Saturday, July 24, 2010

Joal Fadiout

Today we visited Joal-Fadiout, a small historic town 114 km south of Dakar.  It was about a 2.5-hour drive each way along pretty good roads.  The worst traffic we encountered was leaving and returning Dakar, where the roads compress and street vendors mob the cars.  Besides that, the roads were mostly open- the only traffic being taxis and trucks loaded with earth or rock.  Joal is easy to find- you just follow the road from Dakar south until it ends.

At the end of the road there is a parking lot and a footbridge that leads to the island village.  As soon as we got out of the car an official representative of the tourist association greeted us and explained how the tourism corporation worked.  For 10,000 CFAs we could hire a guide for a 90-minute tour that included a pirogue tour of the mangroves and a small island, the cemetery, and the main island.   They also offered guides who spoke several different languages.

Our first stop was by pirogue to a small island a 100 meters from the main island where the locals used to keep their grain in small thatched huts in the water.  The idea was to protect the grain from the rodents by putting in on a hut on stilts.  Whenever they needed their food, they would pole out to the island in their pirogue.  Since the water was so shallow around the main island, the pirogues were propelled by pushing through the water using a three-meter long pole (ala Venice).  The guide also talked about their efforts to regrow the Mangroves as many had been destroyed for firewood.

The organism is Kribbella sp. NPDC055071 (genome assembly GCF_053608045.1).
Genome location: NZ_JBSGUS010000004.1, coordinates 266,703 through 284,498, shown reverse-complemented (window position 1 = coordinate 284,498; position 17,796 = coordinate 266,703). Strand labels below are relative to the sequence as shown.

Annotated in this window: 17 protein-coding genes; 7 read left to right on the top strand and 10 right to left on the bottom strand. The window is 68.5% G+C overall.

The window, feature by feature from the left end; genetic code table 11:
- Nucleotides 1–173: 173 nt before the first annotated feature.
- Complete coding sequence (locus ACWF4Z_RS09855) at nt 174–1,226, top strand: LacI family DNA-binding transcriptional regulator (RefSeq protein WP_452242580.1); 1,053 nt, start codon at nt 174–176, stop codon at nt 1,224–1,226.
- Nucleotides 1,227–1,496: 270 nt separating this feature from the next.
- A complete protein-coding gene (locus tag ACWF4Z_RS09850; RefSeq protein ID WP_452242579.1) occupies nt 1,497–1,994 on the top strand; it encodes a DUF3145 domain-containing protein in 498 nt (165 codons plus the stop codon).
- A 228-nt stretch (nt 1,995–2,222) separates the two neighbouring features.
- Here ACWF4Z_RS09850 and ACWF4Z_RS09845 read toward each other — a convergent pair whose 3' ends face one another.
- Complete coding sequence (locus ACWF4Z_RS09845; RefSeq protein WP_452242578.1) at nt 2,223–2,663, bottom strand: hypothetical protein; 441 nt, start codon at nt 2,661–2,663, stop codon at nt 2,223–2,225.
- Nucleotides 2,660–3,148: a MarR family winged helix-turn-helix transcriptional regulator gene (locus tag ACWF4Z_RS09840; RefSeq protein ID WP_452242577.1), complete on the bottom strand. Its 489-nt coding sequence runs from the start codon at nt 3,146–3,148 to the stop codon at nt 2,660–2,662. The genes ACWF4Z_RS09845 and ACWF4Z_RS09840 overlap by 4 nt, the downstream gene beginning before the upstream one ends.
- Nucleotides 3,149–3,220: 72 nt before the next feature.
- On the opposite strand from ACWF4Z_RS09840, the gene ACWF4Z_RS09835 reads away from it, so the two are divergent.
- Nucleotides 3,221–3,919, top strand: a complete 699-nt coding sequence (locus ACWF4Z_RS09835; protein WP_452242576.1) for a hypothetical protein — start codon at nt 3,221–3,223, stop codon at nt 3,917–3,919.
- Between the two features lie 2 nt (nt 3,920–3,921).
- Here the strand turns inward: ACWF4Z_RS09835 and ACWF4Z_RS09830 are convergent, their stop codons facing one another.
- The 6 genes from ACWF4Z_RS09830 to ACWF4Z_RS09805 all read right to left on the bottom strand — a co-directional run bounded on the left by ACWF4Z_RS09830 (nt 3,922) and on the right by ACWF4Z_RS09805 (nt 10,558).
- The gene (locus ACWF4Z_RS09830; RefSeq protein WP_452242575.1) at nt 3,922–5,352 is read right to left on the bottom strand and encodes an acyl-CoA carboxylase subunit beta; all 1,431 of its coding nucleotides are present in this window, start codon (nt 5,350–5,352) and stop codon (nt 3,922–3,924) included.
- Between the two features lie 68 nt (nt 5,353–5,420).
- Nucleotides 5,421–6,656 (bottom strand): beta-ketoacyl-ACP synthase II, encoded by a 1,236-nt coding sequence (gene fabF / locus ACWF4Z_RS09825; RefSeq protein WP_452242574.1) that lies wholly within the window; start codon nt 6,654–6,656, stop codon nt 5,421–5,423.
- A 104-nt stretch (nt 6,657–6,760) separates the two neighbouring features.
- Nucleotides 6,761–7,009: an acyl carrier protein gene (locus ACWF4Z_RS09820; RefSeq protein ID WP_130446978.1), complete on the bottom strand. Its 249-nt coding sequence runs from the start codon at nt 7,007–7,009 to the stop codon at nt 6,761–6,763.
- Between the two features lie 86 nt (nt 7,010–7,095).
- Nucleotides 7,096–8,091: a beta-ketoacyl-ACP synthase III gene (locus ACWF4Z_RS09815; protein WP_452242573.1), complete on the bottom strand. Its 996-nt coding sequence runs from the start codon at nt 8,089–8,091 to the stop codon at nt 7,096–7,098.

Next we poled out to the cemetery, which is famous for being one of the very few cemeteries in Africa where Christians and Muslims are buried side by side.  Unlike the rest of Senegal, which is 96% Muslim, Joal Fadiout is 90% Christian and the main island is dominated by a huge catholic church.  The cemetery is as well dominated by white crosses but still has Muslims plots among the Christians.  The cemetery is dug into a hill of shells and people are still buried there today.

Our final stop of the day was the main island where we were greeted by the sight of pigs running around and mixed in among the goats and other animals.  These were the only pigs I had seen in Senegal and the guide made sure to point out every pig he saw.  It seemed our guide was related to every one of the 8000 inhabitants of the island and he took us to every gift shop there.  We did stop at the Catholic Church and walked past a few small mosques.  The guide said the religious leaders encourage peace by inviting each other to their religious festivals so the Muslims would come to the Christmas mass and the Christians would go to Ramadan.  The most unusual part of the island for me was that the streets were made of seashells.  Every inch of the island was covered with shells, not sand.  Centuries ago the island was formed by generations of people throwing their shells in a pile, just like the cemetery.  Kinda like living on a cool landfill.


  1. Are you saying that the soil is seashells or has a high concentration of it in the soil? It's crazy to think a place that big being built like that? How would anything grow?

  2. I guess some dirt or dust got mixed in with the shells so the grass and trees were able to grow. These villages have been around forever, many are prehistoric so over centuries the shells piled up.